Capping off a painful year, the holiday season is proving cheerless for the British high street. HMV, the music retailer that’s been in business for almost a century, said today (Dec. 28) it was calling in administrators from KPMG.
HMV is a prime example of shops clearly struggling with changes in consumer demands. In the age of Spotify and Netflix, HMV still relies heavily on sales of physical music and DVDs. Paul McGowan, executive chairman of HMV and its owner, Hilco Capital, said sales of DVDs, a “key sector,” were down 30% over Christmas compared to last year. It’s the second time HMV has called in administrators in six years. This time, 2,200 jobs across 125 stores are at risk.
McGowan blamed a “tsunami of challenges” facing the British retail industry, including government business tax rates, but said poor sales over Christmas made the situation unsustainable.
Landmark names in retail, including Marks & Spencer and House of Fraser, haven’t been immune from the problems roiling the industry. The first half of 2018 saw the largest net decline in stores on the British high street in five years, according to research by PwC and the Local Data Company. Major chain restaurants on the same high streets also are rapidly closing.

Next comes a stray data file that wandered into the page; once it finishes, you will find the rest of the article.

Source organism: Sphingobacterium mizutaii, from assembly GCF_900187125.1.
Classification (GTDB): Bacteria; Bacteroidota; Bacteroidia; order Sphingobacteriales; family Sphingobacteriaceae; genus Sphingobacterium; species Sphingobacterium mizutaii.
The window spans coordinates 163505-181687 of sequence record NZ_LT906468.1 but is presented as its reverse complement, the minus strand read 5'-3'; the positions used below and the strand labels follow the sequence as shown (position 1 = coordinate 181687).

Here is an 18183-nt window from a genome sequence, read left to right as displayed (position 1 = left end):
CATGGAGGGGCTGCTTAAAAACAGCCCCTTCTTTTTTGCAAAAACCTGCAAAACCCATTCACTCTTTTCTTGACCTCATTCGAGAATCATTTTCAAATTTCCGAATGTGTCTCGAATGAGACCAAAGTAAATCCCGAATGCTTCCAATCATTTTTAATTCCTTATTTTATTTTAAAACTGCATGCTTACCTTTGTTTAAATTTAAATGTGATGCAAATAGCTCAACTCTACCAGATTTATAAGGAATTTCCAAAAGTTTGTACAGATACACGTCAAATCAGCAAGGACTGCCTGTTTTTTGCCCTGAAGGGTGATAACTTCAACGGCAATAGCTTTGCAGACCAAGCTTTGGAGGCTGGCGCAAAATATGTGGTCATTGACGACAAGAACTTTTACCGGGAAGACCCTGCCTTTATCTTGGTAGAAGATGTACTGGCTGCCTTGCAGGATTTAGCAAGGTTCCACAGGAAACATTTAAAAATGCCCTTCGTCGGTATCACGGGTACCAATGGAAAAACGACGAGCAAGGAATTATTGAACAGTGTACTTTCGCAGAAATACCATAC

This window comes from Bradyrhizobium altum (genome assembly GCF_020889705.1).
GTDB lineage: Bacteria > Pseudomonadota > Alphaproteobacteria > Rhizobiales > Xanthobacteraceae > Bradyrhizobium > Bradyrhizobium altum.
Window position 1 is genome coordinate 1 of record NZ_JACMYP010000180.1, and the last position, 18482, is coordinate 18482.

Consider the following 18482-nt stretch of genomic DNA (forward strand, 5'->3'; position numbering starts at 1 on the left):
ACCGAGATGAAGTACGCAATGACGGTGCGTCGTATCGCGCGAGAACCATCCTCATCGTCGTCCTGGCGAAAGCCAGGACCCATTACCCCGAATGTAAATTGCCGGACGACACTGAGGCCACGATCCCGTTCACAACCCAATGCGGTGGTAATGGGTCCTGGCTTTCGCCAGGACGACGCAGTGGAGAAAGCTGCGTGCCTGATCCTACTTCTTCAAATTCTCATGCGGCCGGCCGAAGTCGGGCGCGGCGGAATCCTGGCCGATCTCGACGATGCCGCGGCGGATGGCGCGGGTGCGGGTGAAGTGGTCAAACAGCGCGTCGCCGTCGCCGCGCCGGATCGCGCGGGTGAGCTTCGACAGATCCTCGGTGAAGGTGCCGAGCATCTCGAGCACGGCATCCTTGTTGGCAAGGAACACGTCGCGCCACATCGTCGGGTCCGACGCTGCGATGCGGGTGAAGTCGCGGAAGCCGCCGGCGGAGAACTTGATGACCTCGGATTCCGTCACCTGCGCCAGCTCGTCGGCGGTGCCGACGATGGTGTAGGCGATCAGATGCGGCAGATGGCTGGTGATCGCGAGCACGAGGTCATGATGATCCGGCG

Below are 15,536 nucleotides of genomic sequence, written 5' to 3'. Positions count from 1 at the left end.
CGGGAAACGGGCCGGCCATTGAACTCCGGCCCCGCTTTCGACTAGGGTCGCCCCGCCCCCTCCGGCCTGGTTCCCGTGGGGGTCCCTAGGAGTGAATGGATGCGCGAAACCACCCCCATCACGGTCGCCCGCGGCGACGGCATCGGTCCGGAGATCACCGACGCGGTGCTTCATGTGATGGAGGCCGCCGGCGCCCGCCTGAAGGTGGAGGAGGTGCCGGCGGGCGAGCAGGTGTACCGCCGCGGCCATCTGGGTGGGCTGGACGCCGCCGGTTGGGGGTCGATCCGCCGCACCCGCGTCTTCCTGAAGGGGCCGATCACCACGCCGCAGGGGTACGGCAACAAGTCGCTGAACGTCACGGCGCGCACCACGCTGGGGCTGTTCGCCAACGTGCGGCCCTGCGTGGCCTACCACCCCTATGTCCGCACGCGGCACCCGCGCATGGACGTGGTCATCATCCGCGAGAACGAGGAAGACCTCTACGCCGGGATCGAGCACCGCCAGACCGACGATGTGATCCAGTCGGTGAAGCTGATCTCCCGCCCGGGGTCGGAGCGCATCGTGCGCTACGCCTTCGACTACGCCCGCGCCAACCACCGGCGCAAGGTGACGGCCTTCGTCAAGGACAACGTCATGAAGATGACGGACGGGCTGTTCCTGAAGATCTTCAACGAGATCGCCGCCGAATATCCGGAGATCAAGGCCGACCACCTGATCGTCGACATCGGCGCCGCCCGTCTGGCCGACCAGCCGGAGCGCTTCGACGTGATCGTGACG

The holiday season started off in a ditch. Asos slashed its profit forecast earlier this month after a shoddy November, and traders promptly wiped more than £1 billion off its market value. Just days earlier, shares in Bonmarché plunged 40% after the womenswear company cut its profit forecast and CEO Helen Connolly said the retail environment was “significantly worse” than during the 2008-2009 recession.
The signs worsened from there. Retailers desperate to attract customers offered mega sales on Boxing Day, but foot traffic still declined for a third consecutive year, according to industry specialists Springboard.
Even if HMV can stage another turnaround, the company, like all of British retail, still faces many challenges next year as the Brexit deadline hits. Forecasters expect the UK economy to slow down next year, hardly creating a strong foundation for a rebound in consumer confidence and sales.